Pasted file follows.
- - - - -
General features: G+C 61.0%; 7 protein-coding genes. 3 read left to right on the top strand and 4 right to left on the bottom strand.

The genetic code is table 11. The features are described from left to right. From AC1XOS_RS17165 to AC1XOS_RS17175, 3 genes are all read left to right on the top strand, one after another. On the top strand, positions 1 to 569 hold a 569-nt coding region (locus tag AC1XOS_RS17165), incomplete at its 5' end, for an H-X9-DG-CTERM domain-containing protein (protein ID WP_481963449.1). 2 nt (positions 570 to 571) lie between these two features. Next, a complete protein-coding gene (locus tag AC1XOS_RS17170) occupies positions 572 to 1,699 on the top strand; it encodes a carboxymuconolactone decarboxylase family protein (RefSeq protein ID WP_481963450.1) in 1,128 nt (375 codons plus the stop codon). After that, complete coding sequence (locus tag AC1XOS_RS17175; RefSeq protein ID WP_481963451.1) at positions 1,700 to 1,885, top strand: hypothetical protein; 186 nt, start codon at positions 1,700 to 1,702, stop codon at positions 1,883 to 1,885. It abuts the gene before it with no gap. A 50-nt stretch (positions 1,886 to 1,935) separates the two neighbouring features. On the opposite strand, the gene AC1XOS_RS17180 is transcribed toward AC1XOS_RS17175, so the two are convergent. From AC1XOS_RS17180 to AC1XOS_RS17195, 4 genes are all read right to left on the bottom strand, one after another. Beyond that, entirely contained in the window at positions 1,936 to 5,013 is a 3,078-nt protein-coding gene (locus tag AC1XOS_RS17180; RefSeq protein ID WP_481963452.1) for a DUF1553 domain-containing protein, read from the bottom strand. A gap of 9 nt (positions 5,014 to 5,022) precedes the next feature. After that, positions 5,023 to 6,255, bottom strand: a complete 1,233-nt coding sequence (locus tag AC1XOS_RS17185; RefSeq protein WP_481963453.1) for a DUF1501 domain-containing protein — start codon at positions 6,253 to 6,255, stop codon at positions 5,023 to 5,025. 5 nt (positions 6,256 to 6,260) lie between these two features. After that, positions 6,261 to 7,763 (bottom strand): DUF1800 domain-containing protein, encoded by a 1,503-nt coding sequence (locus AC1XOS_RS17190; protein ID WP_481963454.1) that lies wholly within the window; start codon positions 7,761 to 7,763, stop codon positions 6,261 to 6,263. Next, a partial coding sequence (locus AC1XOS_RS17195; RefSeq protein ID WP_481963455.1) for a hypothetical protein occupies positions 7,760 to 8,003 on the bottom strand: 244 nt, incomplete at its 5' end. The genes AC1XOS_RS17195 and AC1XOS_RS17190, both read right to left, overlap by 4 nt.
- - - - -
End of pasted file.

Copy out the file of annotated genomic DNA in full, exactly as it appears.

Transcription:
General features: G+C 61.0%; 7 protein-coding genes. 3 read left to right on the top strand and 4 right to left on the bottom strand.

The genetic code is table 11. The features are described from left to right. From AC1XOS_RS17165 to AC1XOS_RS17175, 3 genes are all read left to right on the top strand, one after another. On the top strand, positions 1 to 569 hold a 569-nt coding region (locus tag AC1XOS_RS17165), incomplete at its 5' end, for an H-X9-DG-CTERM domain-containing protein (protein ID WP_481963449.1). 2 nt (positions 570 to 571) lie between these two features. Next, a complete protein-coding gene (locus tag AC1XOS_RS17170) occupies positions 572 to 1,699 on the top strand; it encodes a carboxymuconolactone decarboxylase family protein (RefSeq protein ID WP_481963450.1) in 1,128 nt (375 codons plus the stop codon). After that, complete coding sequence (locus tag AC1XOS_RS17175; RefSeq protein ID WP_481963451.1) at positions 1,700 to 1,885, top strand: hypothetical protein; 186 nt, start codon at positions 1,700 to 1,702, stop codon at positions 1,883 to 1,885. It abuts the gene before it with no gap. A 50-nt stretch (positions 1,886 to 1,935) separates the two neighbouring features. On the opposite strand, the gene AC1XOS_RS17180 is transcribed toward AC1XOS_RS17175, so the two are convergent. From AC1XOS_RS17180 to AC1XOS_RS17195, 4 genes are all read right to left on the bottom strand, one after another. Beyond that, entirely contained in the window at positions 1,936 to 5,013 is a 3,078-nt protein-coding gene (locus tag AC1XOS_RS17180; RefSeq protein ID WP_481963452.1) for a DUF1553 domain-containing protein, read from the bottom strand. A gap of 9 nt (positions 5,014 to 5,022) precedes the next feature. After that, positions 5,023 to 6,255, bottom strand: a complete 1,233-nt coding sequence (locus tag AC1XOS_RS17185; RefSeq protein WP_481963453.1) for a DUF1501 domain-containing protein — start codon at positions 6,253 to 6,255, stop codon at positions 5,023 to 5,025. 5 nt (positions 6,256 to 6,260) lie between these two features. After that, positions 6,261 to 7,763 (bottom strand): DUF1800 domain-containing protein, encoded by a 1,503-nt coding sequence (locus AC1XOS_RS17190; protein ID WP_481963454.1) that lies wholly within the window; start codon positions 7,761 to 7,763, stop codon positions 6,261 to 6,263. Next, a partial coding sequence (locus AC1XOS_RS17195; RefSeq protein ID WP_481963455.1) for a hypothetical protein occupies positions 7,760 to 8,003 on the bottom strand: 244 nt, incomplete at its 5' end. The genes AC1XOS_RS17195 and AC1XOS_RS17190, both read right to left, overlap by 4 nt.